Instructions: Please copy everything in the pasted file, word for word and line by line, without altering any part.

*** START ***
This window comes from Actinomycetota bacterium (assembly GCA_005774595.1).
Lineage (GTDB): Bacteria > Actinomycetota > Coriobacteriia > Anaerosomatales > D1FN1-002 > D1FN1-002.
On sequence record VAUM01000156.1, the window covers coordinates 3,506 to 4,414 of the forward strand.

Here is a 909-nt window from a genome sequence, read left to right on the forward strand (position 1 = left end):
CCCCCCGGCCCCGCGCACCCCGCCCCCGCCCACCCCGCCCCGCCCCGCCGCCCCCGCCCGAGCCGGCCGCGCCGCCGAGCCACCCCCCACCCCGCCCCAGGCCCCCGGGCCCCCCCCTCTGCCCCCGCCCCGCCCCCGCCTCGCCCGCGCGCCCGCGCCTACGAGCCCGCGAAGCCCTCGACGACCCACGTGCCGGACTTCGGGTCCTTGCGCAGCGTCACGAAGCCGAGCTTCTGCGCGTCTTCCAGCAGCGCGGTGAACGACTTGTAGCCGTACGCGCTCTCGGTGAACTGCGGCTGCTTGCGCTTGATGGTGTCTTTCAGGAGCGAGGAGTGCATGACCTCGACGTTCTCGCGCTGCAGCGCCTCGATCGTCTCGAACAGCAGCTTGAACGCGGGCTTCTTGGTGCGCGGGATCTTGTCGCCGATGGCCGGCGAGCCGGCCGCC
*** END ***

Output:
This window comes from Actinomycetota bacterium (assembly GCA_005774595.1).
Lineage (GTDB): Bacteria > Actinomycetota > Coriobacteriia > Anaerosomatales > D1FN1-002 > D1FN1-002.
On sequence record VAUM01000156.1, the window covers coordinates 3,506 to 4,414 of the forward strand.

Here is a 909-nt window from a genome sequence, read left to right on the forward strand (position 1 = left end):
CCCCCCGGCCCCGCGCACCCCGCCCCCGCCCACCCCGCCCCGCCCCGCCGCCCCCGCCCGAGCCGGCCGCGCCGCCGAGCCACCCCCCACCCCGCCCCAGGCCCCCGGGCCCCCCCCTCTGCCCCCGCCCCGCCCCCGCCTCGCCCGCGCGCCCGCGCCTACGAGCCCGCGAAGCCCTCGACGACCCACGTGCCGGACTTCGGGTCCTTGCGCAGCGTCACGAAGCCGAGCTTCTGCGCGTCTTCCAGCAGCGCGGTGAACGACTTGTAGCCGTACGCGCTCTCGGTGAACTGCGGCTGCTTGCGCTTGATGGTGTCTTTCAGGAGCGAGGAGTGCATGACCTCGACGTTCTCGCGCTGCAGCGCCTCGATCGTCTCGAACAGCAGCTTGAACGCGGGCTTCTTGGTGCGCGGGATCTTGTCGCCGATGGCCGGCGAGCCGGCCGCC